In the footsteps of Least Heat-Moon
So many decisions. So many choices. After spending hours on the phone with my daughter, under the assumption that two heads are better than one, a cliché not necessarily true but I needed someone to hold my hand, we concluded that there is no wrong road.
I am now homeless. My auction sale is Saturday out at the Havre Fairgrounds, so come, say goodbye to me. Early next week I will head out. All the right roads beckon. Being me, I want to drive every road. What way to take? Which way to go? I have two, no, three criteria. I want to visit my son and granddaughter and friends in Seattle. I wish to explore hot springs, so my route will necessarily zig and zag. And I intend to be at the border Nov. 5, to be met by my friend who will help me drive south on foreign roads.
That leaves me a month to travel north border to south border. In the last week I have entertained routes and changed my mind no less than two dozen times. I could zoom over to Seattle, hugs and kisses, and race to the border. Google map, which does not have my best interests in mind, assures me I could make the border from Harlem in 23 hours. Not my style — no, not my style at all.
Google does not know that I despise Interstate Highways. Interstates homogenize and pasteurize travel. One tends to head up the on-ramp, grip the wheel and proceed as if death is on one’s heels, as indeed, it may be. Interstates cross through the most beautiful parts of the country and assure that you, the traveler, see none of it. You don’t dare slow down and look. You tend to eat franchise food and stay in franchise motels, all within sight of the ramps.
Like William Least Heat-Moon, I prefer to travel the “Blue Highways,” the byways and back roads. I want to be able to stop for a power nap when tired, eat in mom-and-pop cafes, walk in the nice little city park along the river, and admire the architecture of the old buildings in the center of downtown. One of my favorite off-the-map motels features a pyramid of homemade huckleberry jellies for sale at the counter. You won’t find that at a Holiday Inn Express.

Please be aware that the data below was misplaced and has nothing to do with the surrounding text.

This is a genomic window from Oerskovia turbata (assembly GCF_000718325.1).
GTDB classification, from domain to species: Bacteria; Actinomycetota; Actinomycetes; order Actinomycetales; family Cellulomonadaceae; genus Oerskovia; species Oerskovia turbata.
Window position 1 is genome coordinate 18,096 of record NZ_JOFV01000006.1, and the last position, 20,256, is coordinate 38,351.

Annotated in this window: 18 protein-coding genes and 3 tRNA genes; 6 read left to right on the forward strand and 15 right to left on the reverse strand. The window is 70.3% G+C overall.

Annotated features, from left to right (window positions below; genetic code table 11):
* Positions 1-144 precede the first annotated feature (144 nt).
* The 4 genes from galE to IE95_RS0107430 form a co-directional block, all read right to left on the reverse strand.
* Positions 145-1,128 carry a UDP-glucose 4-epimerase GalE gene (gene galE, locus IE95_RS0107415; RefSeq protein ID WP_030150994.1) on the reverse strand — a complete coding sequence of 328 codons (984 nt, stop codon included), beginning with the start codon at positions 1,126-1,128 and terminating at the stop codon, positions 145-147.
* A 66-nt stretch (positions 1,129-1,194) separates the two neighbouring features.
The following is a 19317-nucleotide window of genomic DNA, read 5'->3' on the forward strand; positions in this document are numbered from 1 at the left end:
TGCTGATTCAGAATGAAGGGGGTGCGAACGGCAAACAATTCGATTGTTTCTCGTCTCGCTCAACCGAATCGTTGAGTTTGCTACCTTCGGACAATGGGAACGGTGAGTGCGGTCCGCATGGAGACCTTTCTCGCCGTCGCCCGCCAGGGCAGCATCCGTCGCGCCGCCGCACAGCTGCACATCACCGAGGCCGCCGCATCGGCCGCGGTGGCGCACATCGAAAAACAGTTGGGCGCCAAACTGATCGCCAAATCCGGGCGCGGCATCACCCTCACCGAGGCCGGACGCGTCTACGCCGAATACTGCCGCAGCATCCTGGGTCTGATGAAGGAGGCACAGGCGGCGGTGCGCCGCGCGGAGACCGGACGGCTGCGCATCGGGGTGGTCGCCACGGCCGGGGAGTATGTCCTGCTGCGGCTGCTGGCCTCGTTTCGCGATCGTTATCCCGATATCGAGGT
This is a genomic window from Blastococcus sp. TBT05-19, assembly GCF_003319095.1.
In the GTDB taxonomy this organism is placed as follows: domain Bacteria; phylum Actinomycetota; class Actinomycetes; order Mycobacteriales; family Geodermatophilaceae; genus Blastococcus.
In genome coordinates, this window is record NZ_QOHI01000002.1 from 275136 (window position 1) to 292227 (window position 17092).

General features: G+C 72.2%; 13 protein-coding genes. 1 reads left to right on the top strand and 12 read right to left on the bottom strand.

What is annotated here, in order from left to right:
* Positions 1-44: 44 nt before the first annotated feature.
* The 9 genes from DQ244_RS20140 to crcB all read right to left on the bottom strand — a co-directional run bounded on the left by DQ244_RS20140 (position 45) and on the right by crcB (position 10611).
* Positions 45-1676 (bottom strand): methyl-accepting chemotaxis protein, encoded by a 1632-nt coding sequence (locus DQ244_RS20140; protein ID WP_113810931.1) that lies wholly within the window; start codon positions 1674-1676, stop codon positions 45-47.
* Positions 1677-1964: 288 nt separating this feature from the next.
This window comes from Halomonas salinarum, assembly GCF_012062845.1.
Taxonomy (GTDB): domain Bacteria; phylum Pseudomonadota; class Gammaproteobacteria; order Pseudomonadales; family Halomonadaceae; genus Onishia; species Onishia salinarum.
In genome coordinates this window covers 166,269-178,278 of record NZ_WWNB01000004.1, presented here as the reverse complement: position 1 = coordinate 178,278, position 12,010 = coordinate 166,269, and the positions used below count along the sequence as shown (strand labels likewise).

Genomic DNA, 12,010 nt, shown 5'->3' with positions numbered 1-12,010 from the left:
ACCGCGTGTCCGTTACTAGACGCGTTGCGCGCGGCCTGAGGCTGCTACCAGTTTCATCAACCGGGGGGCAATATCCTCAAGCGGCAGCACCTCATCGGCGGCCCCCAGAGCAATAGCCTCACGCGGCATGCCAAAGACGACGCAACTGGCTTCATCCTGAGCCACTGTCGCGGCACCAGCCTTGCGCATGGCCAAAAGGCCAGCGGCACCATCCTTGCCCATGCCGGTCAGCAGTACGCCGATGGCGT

A couple days ago, I heard from Tara, one of my “girls” from when she and my daughter were in college. Tara lives in Las Vegas. She told me Vegas sits in the middle of geo-thermal heaven with more than three-hundred hot springs. Immediately my mind changed once more. I’m feeling like my neck is on a swivel.
As of today, my loosely held plan is to spend a week or 10 days getting out of Montana/Idaho, soaking in hot water at some of my favorite north-country hot springs. I’ll take Highway 2 to Seattle to spend a week to 10 days with family and friends, then head south. But I have not defaced my maps with markers. No route is permanent in my mind. Nothing is cast in concrete.
Leaving Seattle is where my fun really begins. This morning I lean toward I-90 to I-82 to I-84 to Pendleton, gratefully exit the interstate for 395 to Reno, a lovely and relatively empty route. From Reno perhaps I’ll head east on 50 to Ely. South on 93 to Vegas to explore and soak and visit with Tara and Tim. Or maybe Seattle to Sacramento to Reno to Vegas. Or Seattle to Ellensburg to Pocotello to Salt Lake to Vegas. See what I mean?
Leaving Vegas, I can stay on 93 into Phoenix. Somewhere along the way, I will need to turn south on 85 which will take me through Why and into Lukeville and to my border crossing. My map is rather vague about how to do this. Tele-transportation, perhaps.
If you look at the U.S. map in the front of your travel atlas, you can see my quandary.
In the western United States, there are a lot of ways to get from here to there on relatively isolated roads. Roads where one can dream; where one can imagine what life is like in this town, in that little ranch house way off over there with the yard light shining. Roads where the waitress pouring coffee stops to ask you where you’re going. She’ll tell you about the bridge out up the way and the best place to stop for lunch. Roads with towns that make one want to turn in and stay a while.
(Sondra Ashton grew up in Harlem but spent most of her adult life out of state. She returned to see the Hi-Line with a perspective of delight. After several years back in Harlem, Ashton is seeking new experiences in Mazatlan, Sinaloa, Mexico. Once a Montanan, always. Read Ashton’s essays and other work at montanatumbleweed.blogspot.com. Email firstname.lastname@example.org.)